I'll try to envision it with lists first:

Round 1:

• "player 1" will create a set of 1 list of 1 item;
• "player 2" will disprove the completeness of the set by creating a list of 1 item that's not in player 1's set.

Round 2:

• player 1 will expand the set to a 2x2 by adding player 2's list to the set, and then append a random digit to each list in the set;
• player 2 will disprove the completeness off the expanded set by creating a list of 2 items that's not in it.

And the stream mechanism may be used to move from round to round.

Is that like what you had in mind?

Not really. I would have been happy with just a MAP block and a KEEP block. But qw23 wanted to make it more efficient by combining HOFs. Having been poisoned by Python, he built MAP OVER KEEP FROM, which is a piece of syntax there. I objected that KEEP FROM MAP OVER is just as useful, and in fact they can be nested arbitrarily, MAP OVER KEEP FROM MAP OVER MAP OVER and so on. So we spent a while talking about how to design a block that would efficiently do an arbitrary sequence (as in PIPE) of HOFs, but in the end I suggested that MAP OVER KEEP FROM MAP OVER would handle most of the interesting cases. The rightmost MAP OVER transforms the input stream; the KEEP FROM selects part of the result, and the leftmost MAP OVER transforms the selection. But all that grew out of qw23's desire to optimize nested HOFs.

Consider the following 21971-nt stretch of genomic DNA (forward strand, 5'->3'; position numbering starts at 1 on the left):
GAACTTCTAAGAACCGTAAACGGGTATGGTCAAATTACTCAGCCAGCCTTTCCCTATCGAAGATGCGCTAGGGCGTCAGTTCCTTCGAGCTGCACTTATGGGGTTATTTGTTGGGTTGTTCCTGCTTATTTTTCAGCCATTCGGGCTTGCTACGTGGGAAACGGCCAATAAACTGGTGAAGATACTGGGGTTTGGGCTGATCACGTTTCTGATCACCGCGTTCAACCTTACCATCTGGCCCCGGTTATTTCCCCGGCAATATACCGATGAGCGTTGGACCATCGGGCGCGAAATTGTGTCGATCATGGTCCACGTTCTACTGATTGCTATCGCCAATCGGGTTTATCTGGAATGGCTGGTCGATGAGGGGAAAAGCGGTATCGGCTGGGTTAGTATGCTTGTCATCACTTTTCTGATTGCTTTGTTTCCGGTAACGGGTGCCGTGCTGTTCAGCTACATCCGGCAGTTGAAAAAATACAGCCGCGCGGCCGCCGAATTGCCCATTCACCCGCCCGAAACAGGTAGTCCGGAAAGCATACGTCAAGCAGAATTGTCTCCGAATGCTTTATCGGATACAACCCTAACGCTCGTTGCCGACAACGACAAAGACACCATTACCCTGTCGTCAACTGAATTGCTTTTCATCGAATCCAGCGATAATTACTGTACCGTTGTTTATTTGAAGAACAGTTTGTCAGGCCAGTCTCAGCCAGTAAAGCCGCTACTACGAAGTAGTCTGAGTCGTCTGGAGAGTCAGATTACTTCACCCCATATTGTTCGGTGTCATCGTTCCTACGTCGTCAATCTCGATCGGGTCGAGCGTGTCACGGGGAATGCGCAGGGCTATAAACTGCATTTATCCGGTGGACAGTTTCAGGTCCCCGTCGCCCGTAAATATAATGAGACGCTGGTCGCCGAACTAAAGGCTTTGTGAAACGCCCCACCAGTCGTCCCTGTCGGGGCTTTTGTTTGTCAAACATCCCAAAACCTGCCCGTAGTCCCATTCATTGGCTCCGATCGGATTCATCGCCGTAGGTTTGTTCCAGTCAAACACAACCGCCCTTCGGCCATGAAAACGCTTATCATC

Hey, I know those people! :~) Long paper, no time to read it this morning. I'll have to come back to it. I'll be interested to see how you turn a proof by contradiction into a programming exercise. We teach the halting theorem in BJC, and we can program the case that fails, but we have to say "suppose we have a HALTS? predicate..." but we can't (clearly) show code for it.

Before looking at the paper, I thought you were making a really narrow in-joke! But I see you weren't joking at all.